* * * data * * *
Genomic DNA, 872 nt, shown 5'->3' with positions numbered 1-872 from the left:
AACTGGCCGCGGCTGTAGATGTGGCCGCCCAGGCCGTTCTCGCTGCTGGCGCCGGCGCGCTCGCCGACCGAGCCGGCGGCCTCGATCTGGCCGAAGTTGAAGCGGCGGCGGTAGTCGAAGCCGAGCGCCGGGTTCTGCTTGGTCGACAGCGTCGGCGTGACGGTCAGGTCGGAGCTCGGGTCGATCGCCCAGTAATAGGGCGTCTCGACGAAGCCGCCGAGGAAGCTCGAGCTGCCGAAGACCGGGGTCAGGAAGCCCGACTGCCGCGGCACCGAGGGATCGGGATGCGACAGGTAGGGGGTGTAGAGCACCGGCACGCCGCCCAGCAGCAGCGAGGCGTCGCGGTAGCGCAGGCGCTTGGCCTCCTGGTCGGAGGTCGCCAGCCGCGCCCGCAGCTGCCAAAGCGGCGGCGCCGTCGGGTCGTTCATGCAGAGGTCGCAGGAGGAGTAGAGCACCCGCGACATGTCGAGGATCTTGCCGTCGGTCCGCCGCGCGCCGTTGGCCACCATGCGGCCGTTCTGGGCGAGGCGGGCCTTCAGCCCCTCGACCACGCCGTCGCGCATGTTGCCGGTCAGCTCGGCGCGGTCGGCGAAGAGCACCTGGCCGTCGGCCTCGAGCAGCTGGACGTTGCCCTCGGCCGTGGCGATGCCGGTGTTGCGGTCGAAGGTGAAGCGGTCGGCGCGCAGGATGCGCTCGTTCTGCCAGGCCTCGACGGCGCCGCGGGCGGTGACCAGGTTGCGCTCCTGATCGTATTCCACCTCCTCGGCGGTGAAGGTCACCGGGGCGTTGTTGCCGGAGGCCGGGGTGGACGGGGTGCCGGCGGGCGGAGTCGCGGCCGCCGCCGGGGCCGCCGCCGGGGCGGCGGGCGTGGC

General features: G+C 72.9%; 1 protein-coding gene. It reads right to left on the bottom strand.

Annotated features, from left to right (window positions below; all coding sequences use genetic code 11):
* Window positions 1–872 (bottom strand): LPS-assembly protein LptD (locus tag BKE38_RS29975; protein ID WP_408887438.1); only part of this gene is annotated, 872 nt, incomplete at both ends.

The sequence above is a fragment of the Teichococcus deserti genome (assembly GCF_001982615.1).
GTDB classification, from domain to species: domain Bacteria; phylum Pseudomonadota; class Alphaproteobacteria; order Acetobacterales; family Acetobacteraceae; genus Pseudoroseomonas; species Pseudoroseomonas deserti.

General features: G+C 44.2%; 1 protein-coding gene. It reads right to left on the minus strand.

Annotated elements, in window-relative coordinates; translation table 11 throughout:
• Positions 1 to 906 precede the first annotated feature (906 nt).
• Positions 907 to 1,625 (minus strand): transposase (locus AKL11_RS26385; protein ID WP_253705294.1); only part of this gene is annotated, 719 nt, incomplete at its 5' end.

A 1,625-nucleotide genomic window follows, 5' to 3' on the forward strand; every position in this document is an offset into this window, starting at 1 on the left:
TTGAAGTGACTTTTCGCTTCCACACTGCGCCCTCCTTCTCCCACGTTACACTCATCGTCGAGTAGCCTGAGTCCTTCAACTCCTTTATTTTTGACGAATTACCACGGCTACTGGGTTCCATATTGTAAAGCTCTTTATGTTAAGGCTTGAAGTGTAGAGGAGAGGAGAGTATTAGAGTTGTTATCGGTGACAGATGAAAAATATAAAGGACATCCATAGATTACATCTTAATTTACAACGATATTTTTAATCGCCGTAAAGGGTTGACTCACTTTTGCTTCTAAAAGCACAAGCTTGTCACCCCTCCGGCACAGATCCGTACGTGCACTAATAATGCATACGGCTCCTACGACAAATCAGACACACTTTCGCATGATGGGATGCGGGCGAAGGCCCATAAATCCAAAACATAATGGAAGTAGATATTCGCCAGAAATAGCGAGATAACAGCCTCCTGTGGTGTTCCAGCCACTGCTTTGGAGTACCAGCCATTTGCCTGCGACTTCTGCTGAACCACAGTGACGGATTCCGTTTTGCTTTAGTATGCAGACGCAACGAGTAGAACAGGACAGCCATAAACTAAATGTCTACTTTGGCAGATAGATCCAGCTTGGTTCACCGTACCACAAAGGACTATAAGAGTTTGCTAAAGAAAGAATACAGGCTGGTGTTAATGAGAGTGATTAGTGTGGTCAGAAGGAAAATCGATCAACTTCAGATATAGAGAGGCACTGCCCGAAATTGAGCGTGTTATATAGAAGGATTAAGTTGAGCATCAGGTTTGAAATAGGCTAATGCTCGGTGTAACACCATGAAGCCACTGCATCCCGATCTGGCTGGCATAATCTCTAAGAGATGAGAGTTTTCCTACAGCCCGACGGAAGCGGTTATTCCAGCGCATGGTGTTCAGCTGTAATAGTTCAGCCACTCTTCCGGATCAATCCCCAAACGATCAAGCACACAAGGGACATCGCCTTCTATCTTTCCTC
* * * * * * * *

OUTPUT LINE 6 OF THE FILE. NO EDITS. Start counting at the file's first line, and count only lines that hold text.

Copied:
The sequence above is a fragment of the Teichococcus deserti genome (assembly GCF_001982615.1).